Magnetic materials



A ferromagnetic material is one that has magnetic properties similar to those of iron. In other words, you can make a magnet out of it. Some other ferromagnetic materials are nickel, cobalt, and alnico, an aluminum-nickel-cobalt alloy.

Magnetic fields come from currents. This is true even in ferromagnetic materials; their magnetic properties come from the motion of electrons in the atoms. Each electron has a spin. This is a quantum mechanical phenomenon that is difficult to make a comparison to, but can be thought of as similar to the rotation of the Earth about its axis.

Electron spins are in one of two states, up or down. This is another way of stating that the magnetic quantum number can be +1/2 or -1/2. Electrons are arranged in shells and orbitals in an atom. If they fill the orbitals so that there are more spins pointing up than down (or vice versa), each atom will act like a tiny magnet.

That's not the whole picture, however; in non-magnetic materials such as aluminum, neighboring atoms do not align themselves with each other or with an external magnetic field. In ferromagnetic materials, the spins of neighboring atoms do align (through a quantum effect known as exchange coupling), resulting in small (a tenth of a millimeter, or less) neighborhoods called domains where all the spins are aligned. When a piece of unmagnetized iron (or other ferromagnetic material) is exposed to an external magnetic field, two things happen. First, the direction of magnetization (the way the spins point) of each domain will tend to shift towards the direction of the field. Secondly, domains which are aligned with the field will expand to take over regions occupied by domains aligned opposite to the field. This is what is meant by magnetizing a piece of iron.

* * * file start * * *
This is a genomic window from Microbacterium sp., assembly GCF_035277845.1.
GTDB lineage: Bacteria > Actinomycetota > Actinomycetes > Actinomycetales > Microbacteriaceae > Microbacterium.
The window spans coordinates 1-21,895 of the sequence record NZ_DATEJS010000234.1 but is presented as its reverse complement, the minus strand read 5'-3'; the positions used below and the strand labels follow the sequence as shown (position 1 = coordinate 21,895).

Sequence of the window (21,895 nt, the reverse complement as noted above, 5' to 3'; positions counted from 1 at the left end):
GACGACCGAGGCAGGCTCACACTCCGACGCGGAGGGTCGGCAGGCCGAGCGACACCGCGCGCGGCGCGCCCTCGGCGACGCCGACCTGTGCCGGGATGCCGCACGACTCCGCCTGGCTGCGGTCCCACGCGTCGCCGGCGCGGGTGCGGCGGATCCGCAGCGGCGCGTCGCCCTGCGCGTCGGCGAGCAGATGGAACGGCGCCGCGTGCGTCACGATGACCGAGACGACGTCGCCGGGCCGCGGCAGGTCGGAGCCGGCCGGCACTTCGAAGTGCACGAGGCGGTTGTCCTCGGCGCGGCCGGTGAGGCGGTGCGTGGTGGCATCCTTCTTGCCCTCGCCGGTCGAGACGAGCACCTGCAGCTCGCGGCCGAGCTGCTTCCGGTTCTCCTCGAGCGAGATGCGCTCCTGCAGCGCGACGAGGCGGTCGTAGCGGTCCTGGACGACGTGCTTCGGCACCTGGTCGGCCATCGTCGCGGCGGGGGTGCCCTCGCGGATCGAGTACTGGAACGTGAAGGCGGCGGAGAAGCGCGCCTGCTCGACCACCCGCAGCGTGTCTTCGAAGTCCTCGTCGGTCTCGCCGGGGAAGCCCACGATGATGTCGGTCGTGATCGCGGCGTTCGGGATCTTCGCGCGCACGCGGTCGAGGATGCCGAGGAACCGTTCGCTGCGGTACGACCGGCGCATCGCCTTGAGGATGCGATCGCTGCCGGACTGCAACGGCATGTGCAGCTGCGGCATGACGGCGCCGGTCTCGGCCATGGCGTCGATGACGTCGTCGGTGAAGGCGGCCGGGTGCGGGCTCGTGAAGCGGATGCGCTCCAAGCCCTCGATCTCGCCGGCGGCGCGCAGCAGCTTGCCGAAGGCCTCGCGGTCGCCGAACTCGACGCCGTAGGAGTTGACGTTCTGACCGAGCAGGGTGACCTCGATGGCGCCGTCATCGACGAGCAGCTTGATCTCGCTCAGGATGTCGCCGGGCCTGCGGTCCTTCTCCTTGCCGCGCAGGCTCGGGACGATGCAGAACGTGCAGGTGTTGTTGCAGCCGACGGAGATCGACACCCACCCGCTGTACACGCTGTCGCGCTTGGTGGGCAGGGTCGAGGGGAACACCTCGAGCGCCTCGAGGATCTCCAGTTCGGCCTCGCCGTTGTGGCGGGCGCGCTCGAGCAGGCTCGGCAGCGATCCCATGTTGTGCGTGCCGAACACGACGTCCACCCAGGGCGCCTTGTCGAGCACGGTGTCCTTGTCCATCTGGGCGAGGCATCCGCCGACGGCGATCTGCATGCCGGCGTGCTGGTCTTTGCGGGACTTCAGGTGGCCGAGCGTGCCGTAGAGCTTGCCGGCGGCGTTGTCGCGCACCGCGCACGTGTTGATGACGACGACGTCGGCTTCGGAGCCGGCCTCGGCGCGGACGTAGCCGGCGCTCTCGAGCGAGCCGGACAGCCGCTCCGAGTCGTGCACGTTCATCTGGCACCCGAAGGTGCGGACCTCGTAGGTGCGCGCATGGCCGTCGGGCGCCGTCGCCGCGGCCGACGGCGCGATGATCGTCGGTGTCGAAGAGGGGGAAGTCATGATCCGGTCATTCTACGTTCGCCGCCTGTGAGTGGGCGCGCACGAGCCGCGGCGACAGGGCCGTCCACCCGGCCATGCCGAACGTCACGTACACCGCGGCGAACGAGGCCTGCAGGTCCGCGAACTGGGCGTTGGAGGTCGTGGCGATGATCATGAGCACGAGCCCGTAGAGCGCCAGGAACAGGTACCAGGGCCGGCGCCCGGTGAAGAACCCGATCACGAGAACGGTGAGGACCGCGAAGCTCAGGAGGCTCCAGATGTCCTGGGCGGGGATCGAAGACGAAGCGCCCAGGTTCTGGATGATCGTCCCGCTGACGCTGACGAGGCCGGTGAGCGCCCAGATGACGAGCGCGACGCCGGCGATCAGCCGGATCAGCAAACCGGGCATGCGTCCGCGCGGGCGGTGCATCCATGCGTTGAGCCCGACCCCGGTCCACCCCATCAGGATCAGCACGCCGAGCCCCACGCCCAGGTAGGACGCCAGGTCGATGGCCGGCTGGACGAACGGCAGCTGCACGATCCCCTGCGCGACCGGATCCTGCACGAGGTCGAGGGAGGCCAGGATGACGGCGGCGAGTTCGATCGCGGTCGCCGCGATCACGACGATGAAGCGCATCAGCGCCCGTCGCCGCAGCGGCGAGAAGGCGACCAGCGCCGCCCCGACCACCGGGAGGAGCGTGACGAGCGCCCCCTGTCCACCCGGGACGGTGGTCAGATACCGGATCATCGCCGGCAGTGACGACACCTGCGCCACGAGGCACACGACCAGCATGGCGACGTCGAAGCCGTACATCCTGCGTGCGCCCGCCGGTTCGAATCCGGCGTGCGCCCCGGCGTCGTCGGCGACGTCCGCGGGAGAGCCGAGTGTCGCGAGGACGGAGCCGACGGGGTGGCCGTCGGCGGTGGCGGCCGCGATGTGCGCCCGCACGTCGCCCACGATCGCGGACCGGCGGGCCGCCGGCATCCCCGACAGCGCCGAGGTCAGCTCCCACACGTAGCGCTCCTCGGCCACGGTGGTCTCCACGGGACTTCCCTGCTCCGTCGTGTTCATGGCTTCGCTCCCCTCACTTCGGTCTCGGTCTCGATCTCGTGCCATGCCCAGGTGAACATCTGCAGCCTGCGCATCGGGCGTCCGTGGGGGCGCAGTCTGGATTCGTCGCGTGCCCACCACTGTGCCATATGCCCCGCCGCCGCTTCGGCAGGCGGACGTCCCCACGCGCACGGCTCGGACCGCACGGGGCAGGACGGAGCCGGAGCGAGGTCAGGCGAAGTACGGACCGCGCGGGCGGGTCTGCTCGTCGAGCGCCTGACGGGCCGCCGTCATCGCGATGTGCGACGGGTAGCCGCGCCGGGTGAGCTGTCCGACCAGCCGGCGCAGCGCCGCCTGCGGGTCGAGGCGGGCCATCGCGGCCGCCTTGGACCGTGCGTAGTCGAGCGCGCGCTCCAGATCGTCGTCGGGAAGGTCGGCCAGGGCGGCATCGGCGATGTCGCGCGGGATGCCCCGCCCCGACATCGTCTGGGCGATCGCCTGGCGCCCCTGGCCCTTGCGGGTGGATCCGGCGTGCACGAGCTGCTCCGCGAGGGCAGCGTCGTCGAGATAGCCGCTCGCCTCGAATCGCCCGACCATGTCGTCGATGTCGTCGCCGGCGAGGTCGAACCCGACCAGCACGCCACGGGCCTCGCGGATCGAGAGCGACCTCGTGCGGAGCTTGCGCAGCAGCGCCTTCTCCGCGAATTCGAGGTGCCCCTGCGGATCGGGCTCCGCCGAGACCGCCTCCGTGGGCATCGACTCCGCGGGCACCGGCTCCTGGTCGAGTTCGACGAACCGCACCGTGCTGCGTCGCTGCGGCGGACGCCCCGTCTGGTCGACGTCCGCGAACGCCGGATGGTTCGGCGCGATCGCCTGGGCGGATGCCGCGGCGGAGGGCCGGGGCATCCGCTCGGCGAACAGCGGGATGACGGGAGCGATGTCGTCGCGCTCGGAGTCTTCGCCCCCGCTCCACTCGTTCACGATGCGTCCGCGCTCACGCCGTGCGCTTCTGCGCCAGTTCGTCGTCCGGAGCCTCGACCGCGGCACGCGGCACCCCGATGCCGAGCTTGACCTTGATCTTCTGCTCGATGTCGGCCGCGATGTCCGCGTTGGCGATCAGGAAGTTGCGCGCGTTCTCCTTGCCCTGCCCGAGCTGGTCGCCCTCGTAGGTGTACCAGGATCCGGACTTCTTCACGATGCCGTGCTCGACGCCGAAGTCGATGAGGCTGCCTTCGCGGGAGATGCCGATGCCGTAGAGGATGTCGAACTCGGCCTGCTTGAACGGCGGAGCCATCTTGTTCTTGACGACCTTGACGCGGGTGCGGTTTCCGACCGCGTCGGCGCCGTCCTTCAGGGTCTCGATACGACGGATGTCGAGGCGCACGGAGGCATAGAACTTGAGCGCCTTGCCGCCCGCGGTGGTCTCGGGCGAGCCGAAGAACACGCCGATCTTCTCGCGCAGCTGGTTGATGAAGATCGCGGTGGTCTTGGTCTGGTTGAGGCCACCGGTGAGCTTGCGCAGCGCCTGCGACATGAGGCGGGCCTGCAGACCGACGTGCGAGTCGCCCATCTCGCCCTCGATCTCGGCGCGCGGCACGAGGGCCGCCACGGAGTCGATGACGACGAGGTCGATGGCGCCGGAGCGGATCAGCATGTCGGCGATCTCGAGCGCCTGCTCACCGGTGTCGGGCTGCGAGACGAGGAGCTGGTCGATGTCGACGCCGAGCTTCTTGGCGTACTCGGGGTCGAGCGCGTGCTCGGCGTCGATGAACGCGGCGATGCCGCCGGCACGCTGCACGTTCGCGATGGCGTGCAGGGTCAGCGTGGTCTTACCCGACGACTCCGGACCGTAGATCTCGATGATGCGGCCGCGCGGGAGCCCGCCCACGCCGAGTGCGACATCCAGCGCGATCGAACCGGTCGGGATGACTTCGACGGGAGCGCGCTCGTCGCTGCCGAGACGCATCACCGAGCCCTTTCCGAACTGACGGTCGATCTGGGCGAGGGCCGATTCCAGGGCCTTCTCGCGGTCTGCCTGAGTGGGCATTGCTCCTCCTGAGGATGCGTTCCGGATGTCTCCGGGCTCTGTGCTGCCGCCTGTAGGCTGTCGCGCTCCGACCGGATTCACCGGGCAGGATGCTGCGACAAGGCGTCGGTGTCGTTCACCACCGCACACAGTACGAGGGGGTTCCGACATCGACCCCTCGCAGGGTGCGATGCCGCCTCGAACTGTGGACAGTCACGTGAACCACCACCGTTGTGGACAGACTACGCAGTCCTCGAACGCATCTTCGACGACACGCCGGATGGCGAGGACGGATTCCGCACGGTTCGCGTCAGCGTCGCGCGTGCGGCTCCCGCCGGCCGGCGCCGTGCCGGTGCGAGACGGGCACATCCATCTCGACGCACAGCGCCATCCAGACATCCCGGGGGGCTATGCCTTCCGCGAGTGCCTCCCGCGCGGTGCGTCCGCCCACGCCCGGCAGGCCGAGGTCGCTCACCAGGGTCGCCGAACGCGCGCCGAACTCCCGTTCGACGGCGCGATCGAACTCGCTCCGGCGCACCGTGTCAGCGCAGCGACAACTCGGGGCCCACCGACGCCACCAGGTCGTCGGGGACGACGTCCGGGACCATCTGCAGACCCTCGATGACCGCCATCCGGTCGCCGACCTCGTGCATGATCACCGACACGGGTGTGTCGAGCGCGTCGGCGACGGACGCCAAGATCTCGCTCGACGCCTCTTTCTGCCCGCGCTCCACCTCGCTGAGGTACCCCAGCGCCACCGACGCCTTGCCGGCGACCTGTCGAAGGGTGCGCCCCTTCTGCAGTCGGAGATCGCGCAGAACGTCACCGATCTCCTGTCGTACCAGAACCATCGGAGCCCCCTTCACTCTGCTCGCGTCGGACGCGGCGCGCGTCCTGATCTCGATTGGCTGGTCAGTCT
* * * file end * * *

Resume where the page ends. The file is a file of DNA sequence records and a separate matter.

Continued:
Iron comes in two forms, hard and soft. If you were hit on the head with a soft iron bar, it would still feel very hard; soft is simply a term describing the magnetic properties. In hard iron, the domains will not shift back to their starting points when the field is taken away. In soft iron, the domains return to being randomly aligned when the field is removed.

Hard iron is used in permanent magnets. To make a permanent magnet, a piece of hard iron is placed in a magnetic field. The domains align with the field, and retain a good deal of that alignment when the field is removed, resulting in a magnet.

An electromagnet, in contrast, uses soft iron; this allows the field to be turned on and off. It's easy to make an electromagnet. One method is to coil a wire around a nail (made of iron or steel), and connect the two ends of the wire to a battery. A coil of wire with a current running through it acts as a magnet all by itself, so why is the nail necessary? The answer is that when the domains in the nail align with the field produced by the current, the magnetic field is magnified by a large factor, typically by 100 - 1000 times.

Magnetic effects are sensitive to temperature. It is much easier to keep permanent magnets magnetized at low temperatures, because at higher temperatures the atoms tend to move around much more, throwing the spins out of alignment. Above a critical temperature known as the Curie temperature, ferromagnets lose their ferromagnetic properties.